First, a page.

Using a Kanban Board for Organization

Using a Kanban Board for Organization

I have been writing full time for a little over seven years now. I have 32 indie books published, one more in the pipeline, and a three-book contract with Revell with a deadline of September 1, 2021.

I also, with my husband, run an advance-paying small press with several authors.

And we have three kids, one of whom is special needs, and a busy life.

Needless to say, organization is a key to my sanity. It is also something for which I am extremely passionate about.

I am a planner junkie. I loved thumbing through planners and calendars in the store before it was cool. When I first stumbled across one of those planner displays with all of the stickers and pages and build-your-own kind of thing, I thought I’d died and gone to heaven. It was as if someone read my mind and knew how to speak my love language. (And as a plug from a planner junkie, I highly recommend My Brilliant Writing Planner from my friend Susan May Warren.)

I’ve tried all different ways to organize my work and my life. Recently, I came across the concept of a Kanban board, and it has become a game-changer to me.

On a Kanban board, you divide the board into different sections. Mine is three: TO DO, IN PROCESS, COMPLETE. I sit down at the beginning of the quarter and establish three goals, then write down all of the work/steps I need to perform to accomplish those goals. All of the work/steps are transferred to sticky notes, with each goal having its own color.

I have disciplined myself that if a new project comes on my horizon, I will not add it to this quarter. I make a note to apply it to the next quarter because I’ve already worked out this quarter’s work and goals. This keeps my brain from being attracted to all of the marketing ideas and new tricks and all the “shiny” out there and keeps me focused on what I’m reaching toward with the steps I’ve already established.

Once a week, I look at the work/steps for each goal and determine what will be accomplished that week toward the specific quarterly goal. Those work/steps get moved to IN PROCESS. The work/steps I’ve completed get moved to the COMPLETE section.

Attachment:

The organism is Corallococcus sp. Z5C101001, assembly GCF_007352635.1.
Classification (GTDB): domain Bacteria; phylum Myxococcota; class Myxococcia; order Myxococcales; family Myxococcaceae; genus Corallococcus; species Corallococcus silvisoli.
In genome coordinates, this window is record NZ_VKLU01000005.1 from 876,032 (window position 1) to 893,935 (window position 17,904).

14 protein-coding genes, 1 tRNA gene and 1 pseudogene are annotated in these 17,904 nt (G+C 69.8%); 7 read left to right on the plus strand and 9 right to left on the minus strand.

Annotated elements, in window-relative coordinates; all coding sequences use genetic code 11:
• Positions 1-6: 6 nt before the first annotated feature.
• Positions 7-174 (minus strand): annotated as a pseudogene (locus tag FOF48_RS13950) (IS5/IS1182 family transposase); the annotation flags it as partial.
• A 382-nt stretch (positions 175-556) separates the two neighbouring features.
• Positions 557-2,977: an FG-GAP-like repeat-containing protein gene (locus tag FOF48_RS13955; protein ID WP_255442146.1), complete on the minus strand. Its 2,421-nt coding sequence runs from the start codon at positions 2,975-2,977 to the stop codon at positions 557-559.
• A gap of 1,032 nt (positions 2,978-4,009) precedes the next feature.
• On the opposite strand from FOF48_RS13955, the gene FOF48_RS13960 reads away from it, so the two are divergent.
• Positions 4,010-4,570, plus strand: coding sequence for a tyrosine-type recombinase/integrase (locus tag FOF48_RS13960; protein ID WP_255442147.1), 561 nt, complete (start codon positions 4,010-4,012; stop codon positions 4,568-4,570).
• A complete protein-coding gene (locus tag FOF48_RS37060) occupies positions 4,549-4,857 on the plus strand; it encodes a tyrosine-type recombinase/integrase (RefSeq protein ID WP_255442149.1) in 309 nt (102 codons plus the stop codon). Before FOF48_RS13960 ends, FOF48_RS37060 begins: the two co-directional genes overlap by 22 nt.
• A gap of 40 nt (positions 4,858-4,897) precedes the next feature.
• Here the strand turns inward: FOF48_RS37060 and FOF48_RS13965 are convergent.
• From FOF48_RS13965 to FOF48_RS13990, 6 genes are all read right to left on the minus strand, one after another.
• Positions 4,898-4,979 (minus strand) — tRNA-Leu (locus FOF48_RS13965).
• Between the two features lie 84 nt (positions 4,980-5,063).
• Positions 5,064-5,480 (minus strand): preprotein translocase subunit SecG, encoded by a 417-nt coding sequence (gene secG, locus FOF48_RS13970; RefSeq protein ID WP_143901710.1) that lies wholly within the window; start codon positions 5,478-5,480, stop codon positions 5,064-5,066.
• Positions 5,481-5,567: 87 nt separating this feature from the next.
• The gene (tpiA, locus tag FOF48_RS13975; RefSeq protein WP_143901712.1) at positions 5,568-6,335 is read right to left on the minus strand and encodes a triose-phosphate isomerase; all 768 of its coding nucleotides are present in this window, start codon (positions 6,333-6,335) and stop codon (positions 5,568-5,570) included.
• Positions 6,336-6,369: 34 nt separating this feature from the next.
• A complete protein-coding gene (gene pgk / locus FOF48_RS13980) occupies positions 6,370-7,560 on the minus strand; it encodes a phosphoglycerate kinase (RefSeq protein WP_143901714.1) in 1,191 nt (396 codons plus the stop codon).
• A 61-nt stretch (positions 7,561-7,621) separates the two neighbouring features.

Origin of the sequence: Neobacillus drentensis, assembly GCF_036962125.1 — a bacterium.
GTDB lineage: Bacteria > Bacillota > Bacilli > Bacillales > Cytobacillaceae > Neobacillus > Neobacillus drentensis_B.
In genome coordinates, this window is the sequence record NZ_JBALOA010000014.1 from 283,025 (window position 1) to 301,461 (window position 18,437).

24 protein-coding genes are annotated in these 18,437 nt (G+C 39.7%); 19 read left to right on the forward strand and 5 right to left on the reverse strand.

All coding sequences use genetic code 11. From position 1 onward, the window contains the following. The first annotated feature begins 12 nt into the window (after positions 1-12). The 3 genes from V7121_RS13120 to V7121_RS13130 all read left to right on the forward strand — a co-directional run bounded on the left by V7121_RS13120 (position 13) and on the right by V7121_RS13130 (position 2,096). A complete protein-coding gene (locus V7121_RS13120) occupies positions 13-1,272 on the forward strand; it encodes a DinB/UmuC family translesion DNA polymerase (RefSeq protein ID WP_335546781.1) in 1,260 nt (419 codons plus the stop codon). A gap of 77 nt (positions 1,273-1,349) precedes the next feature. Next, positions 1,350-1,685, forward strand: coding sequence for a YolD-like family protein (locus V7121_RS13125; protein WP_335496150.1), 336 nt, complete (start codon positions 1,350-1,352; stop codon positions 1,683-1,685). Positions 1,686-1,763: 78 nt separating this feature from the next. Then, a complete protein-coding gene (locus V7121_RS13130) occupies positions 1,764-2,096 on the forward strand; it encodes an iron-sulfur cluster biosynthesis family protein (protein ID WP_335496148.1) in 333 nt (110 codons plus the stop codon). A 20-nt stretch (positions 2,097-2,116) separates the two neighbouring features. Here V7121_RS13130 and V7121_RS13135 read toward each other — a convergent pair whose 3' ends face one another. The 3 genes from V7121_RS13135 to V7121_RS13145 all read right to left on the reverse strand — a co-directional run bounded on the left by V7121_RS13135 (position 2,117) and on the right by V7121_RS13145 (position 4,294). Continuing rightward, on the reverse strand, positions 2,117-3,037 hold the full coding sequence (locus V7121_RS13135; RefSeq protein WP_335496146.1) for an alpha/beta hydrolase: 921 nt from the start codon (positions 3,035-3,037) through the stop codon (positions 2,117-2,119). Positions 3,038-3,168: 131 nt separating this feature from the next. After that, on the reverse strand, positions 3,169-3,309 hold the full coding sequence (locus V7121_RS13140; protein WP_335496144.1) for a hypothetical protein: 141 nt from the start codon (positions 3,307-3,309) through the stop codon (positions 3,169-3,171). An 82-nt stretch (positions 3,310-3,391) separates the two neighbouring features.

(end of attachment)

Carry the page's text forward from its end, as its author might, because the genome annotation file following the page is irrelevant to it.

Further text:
This quarter’s goals were:

  1. To increase my sales/income by a certain percentage.
  2. To increase my newsletter list by a certain percentage.
  3. To increase my following in my Successful Christian Self-Publishing blog and social media by a certain percentage.

I don’t know why this resonated so well with my brain. Part of it is because it’s visual. At the beginning of every quarter, I look at this huge pile of sticky -note opportunities and I can’t wait to get started. I also have seasonal washi tape that I build my board with and, as silly as that is, I love the seasons and seasonal branding so it makes me happy. I can glance at the board, see the work for the week but also see what I’ve gotten done more than if it were scratched out on a to-do list.

It was easy to create. I took a 24”x36” picture frame and put backwards wrapping paper on the board inside the frame instead of a picture. Then I divided it into three columns and three rows. It cost me the price of the frame. I can use dry or wet erase markers on the glass with no problem.

How do you manage your daily/weekly/monthly to-do list?

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4 thoughts on “Using a Kanban Board for Organization

  1. I love this! So practical. I used the Kanban system in my former job and found it worked well with my need for color and the visual reminder of what I had accomplished. I haven’t translated the system to my writing, though. So thank you for showing how easy it is! I’m making my board today!

  2. This is exactly what I do, except that I put washi tape dividers directly on the wall in front of my desk instead of using a nice frame! I found the Kanban system through the Heartbreathings Youtube video last year, and it works well for me. Better than anything I’ve tried before.

    After reading your article, I’m going to add another space for “next quarter’s projects.”

    I still have pretty planners in various sizes and formats. 🙂

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